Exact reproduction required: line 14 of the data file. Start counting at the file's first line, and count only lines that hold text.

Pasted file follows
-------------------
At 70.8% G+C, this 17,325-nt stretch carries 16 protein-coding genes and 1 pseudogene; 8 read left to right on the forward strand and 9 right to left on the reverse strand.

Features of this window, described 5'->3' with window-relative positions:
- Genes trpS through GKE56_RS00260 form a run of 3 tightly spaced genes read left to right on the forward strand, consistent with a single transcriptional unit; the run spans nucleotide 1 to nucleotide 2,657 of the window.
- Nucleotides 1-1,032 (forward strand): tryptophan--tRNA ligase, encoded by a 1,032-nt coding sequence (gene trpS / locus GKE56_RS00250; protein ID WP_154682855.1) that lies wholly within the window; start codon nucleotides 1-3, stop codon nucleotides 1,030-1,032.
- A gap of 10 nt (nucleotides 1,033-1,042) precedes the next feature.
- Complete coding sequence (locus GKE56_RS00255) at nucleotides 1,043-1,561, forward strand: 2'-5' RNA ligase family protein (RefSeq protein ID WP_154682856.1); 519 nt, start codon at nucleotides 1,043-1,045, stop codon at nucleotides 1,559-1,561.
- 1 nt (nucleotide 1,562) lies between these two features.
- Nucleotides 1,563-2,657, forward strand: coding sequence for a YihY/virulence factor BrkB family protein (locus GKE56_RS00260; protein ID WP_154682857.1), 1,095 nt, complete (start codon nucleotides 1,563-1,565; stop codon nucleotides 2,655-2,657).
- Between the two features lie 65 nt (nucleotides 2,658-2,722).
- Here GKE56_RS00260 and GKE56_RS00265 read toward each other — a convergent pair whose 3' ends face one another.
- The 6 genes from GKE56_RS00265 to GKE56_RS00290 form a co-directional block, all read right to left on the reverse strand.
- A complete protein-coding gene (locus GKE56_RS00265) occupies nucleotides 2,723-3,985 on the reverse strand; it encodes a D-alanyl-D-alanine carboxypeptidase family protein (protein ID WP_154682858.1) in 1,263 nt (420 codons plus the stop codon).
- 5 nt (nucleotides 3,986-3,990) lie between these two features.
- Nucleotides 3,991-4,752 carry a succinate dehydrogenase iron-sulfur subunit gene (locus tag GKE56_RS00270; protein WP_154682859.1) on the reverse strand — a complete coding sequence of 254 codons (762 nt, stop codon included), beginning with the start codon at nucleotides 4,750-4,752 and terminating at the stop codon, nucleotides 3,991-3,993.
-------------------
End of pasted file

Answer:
- Nucleotides 3,991-4,752 carry a succinate dehydrogenase iron-sulfur subunit gene (locus tag GKE56_RS00270; protein WP_154682859.1) on the reverse strand — a complete coding sequence of 254 codons (762 nt, stop codon included), beginning with the start codon at nucleotides 4,750-4,752 and terminating at the stop codon, nucleotides 3,991-3,993.